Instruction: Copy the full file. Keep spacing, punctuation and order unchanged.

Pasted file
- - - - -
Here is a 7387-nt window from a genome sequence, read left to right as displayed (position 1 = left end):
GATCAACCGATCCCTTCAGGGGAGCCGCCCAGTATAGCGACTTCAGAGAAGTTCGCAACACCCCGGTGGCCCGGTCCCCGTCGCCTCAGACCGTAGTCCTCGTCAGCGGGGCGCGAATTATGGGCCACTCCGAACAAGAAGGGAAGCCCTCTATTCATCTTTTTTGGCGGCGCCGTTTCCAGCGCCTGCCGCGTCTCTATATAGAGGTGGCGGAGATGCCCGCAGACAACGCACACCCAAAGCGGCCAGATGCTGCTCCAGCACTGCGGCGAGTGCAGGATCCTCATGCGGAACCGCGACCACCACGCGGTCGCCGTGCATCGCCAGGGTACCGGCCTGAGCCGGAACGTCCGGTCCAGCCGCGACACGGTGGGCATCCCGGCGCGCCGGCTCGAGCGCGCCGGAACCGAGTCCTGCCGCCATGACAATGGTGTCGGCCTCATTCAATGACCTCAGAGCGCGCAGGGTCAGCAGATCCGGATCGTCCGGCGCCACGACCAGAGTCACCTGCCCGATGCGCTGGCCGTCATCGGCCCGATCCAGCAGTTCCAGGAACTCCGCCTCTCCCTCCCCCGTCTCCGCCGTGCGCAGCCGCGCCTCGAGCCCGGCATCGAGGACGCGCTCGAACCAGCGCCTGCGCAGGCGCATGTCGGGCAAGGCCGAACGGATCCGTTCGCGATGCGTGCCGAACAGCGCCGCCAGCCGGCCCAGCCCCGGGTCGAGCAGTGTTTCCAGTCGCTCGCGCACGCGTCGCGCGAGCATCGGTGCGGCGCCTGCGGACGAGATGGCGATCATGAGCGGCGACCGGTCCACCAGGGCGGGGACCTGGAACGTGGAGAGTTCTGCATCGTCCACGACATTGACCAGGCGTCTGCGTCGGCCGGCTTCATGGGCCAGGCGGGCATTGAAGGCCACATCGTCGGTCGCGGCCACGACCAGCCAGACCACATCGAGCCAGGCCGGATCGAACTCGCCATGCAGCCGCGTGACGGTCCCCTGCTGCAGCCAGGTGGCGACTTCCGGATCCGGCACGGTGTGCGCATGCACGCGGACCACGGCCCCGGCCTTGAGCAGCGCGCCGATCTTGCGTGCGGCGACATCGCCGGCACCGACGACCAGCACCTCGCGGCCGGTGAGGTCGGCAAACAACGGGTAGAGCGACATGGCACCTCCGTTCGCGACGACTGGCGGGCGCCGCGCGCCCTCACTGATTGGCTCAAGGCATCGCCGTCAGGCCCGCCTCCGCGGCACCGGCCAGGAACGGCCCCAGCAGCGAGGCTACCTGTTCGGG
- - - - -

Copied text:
Here is a 7387-nt window from a genome sequence, read left to right as displayed (position 1 = left end):
GATCAACCGATCCCTTCAGGGGAGCCGCCCAGTATAGCGACTTCAGAGAAGTTCGCAACACCCCGGTGGCCCGGTCCCCGTCGCCTCAGACCGTAGTCCTCGTCAGCGGGGCGCGAATTATGGGCCACTCCGAACAAGAAGGGAAGCCCTCTATTCATCTTTTTTGGCGGCGCCGTTTCCAGCGCCTGCCGCGTCTCTATATAGAGGTGGCGGAGATGCCCGCAGACAACGCACACCCAAAGCGGCCAGATGCTGCTCCAGCACTGCGGCGAGTGCAGGATCCTCATGCGGAACCGCGACCACCACGCGGTCGCCGTGCATCGCCAGGGTACCGGCCTGAGCCGGAACGTCCGGTCCAGCCGCGACACGGTGGGCATCCCGGCGCGCCGGCTCGAGCGCGCCGGAACCGAGTCCTGCCGCCATGACAATGGTGTCGGCCTCATTCAATGACCTCAGAGCGCGCAGGGTCAGCAGATCCGGATCGTCCGGCGCCACGACCAGAGTCACCTGCCCGATGCGCTGGCCGTCATCGGCCCGATCCAGCAGTTCCAGGAACTCCGCCTCTCCCTCCCCCGTCTCCGCCGTGCGCAGCCGCGCCTCGAGCCCGGCATCGAGGACGCGCTCGAACCAGCGCCTGCGCAGGCGCATGTCGGGCAAGGCCGAACGGATCCGTTCGCGATGCGTGCCGAACAGCGCCGCCAGCCGGCCCAGCCCCGGGTCGAGCAGTGTTTCCAGTCGCTCGCGCACGCGTCGCGCGAGCATCGGTGCGGCGCCTGCGGACGAGATGGCGATCATGAGCGGCGACCGGTCCACCAGGGCGGGGACCTGGAACGTGGAGAGTTCTGCATCGTCCACGACATTGACCAGGCGTCTGCGTCGGCCGGCTTCATGGGCCAGGCGGGCATTGAAGGCCACATCGTCGGTCGCGGCCACGACCAGCCAGACCACATCGAGCCAGGCCGGATCGAACTCGCCATGCAGCCGCGTGACGGTCCCCTGCTGCAGCCAGGTGGCGACTTCCGGATCCGGCACGGTGTGCGCATGCACGCGGACCACGGCCCCGGCCTTGAGCAGCGCGCCGATCTTGCGTGCGGCGACATCGCCGGCACCGACGACCAGCACCTCGCGGCCGGTGAGGTCGGCAAACAACGGGTAGAGCGACATGGCACCTCCGTTCGCGACGACTGGCGGGCGCCGCGCGCCCTCACTGATTGGCTCAAGGCATCGCCGTCAGGCCCGCCTCCGCGGCACCGGCCAGGAACGGCCCCAGCAGCGAGGCTACCTGTTCGGG